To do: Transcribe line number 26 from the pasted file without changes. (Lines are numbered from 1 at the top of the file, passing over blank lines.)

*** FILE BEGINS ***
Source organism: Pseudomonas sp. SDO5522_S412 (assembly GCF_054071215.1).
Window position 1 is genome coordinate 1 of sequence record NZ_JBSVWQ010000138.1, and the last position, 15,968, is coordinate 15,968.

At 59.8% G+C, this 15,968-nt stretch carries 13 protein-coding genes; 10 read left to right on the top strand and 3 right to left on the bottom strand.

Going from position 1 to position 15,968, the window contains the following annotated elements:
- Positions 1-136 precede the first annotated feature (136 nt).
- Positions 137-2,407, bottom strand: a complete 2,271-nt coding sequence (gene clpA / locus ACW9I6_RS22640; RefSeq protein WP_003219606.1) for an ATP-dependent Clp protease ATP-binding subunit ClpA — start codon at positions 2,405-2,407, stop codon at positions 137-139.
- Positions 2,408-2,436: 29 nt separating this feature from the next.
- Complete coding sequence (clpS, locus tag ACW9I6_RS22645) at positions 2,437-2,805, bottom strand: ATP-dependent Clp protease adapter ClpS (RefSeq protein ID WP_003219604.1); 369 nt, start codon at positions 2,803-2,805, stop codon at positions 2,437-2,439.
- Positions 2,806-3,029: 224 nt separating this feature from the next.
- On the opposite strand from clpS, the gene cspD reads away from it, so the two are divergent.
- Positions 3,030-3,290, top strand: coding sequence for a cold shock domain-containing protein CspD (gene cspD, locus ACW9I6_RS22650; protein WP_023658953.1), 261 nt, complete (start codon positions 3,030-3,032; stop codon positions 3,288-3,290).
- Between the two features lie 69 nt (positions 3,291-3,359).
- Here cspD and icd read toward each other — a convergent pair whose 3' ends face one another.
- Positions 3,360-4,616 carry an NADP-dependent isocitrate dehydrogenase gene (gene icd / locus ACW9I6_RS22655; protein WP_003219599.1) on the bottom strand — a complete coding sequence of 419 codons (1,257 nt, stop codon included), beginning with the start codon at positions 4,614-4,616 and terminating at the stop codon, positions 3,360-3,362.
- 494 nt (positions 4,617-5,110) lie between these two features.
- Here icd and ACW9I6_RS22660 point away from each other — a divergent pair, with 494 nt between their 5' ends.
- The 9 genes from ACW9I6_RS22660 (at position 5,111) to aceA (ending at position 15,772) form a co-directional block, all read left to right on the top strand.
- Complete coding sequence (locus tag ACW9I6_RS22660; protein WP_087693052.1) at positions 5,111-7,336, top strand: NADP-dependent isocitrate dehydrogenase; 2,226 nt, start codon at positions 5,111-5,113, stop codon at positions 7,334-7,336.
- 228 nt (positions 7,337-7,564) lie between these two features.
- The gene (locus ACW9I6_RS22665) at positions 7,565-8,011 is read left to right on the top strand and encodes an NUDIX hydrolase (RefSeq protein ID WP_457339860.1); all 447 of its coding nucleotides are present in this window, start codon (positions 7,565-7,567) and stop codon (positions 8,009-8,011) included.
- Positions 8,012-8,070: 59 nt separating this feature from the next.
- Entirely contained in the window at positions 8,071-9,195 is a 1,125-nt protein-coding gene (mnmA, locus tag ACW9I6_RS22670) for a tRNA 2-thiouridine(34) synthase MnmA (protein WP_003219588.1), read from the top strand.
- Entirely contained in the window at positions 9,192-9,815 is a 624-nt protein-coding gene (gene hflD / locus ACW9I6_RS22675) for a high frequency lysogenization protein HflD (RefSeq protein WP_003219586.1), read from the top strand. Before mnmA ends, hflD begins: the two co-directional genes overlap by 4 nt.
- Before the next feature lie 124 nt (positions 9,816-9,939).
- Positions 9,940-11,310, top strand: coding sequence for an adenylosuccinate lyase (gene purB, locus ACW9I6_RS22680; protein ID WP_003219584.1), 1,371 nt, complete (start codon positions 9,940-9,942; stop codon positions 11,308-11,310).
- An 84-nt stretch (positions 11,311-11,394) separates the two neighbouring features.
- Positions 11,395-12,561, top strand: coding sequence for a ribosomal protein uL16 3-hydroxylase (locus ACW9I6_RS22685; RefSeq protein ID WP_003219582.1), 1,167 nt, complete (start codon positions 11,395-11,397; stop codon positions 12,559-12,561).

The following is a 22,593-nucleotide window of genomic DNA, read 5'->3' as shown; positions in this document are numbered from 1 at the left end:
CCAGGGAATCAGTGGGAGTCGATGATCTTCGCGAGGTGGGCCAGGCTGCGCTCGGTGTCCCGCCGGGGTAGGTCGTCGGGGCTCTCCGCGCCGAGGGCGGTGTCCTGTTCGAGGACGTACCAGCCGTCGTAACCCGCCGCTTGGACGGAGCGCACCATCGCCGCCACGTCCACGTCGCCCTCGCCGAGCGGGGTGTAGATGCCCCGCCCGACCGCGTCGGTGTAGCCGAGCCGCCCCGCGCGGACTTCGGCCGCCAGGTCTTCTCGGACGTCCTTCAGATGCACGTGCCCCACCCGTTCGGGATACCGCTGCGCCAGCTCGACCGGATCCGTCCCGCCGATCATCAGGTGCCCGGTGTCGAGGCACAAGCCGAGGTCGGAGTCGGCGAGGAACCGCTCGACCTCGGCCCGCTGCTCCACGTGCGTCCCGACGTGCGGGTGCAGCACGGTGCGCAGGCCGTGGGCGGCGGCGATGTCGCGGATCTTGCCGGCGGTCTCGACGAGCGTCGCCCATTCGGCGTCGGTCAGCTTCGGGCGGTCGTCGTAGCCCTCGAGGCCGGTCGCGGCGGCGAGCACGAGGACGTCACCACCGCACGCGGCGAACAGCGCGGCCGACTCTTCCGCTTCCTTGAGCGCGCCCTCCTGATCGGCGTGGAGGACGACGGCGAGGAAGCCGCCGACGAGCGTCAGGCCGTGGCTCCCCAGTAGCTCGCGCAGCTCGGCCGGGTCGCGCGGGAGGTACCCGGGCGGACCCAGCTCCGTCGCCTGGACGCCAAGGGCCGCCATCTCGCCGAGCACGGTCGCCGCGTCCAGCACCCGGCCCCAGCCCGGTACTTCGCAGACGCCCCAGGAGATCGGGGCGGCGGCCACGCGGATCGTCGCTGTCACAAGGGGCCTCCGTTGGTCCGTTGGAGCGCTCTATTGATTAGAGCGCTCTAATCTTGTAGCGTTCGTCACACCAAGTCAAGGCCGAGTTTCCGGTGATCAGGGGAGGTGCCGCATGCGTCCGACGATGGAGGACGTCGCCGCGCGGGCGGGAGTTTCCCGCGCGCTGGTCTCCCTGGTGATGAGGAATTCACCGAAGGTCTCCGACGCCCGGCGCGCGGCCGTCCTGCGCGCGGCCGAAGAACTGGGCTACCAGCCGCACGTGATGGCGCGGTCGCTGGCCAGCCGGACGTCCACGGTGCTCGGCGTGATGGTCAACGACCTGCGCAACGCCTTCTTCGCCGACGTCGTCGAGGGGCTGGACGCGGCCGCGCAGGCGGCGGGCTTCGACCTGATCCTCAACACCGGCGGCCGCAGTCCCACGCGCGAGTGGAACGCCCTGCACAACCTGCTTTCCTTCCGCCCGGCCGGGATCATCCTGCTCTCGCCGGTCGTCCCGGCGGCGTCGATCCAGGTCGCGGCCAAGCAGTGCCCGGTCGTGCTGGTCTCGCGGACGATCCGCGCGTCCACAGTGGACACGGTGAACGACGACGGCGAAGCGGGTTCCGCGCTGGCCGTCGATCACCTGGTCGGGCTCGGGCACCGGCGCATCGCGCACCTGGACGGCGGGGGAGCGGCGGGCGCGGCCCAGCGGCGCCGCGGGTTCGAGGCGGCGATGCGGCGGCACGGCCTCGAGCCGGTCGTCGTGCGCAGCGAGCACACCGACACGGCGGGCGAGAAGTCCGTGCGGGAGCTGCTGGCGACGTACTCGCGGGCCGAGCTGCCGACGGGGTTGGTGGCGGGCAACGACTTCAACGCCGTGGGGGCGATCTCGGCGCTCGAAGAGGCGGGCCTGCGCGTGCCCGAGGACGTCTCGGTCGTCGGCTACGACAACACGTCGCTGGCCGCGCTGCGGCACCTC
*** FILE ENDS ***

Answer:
- An 84-nt stretch (positions 11,311-11,394) separates the two neighbouring features.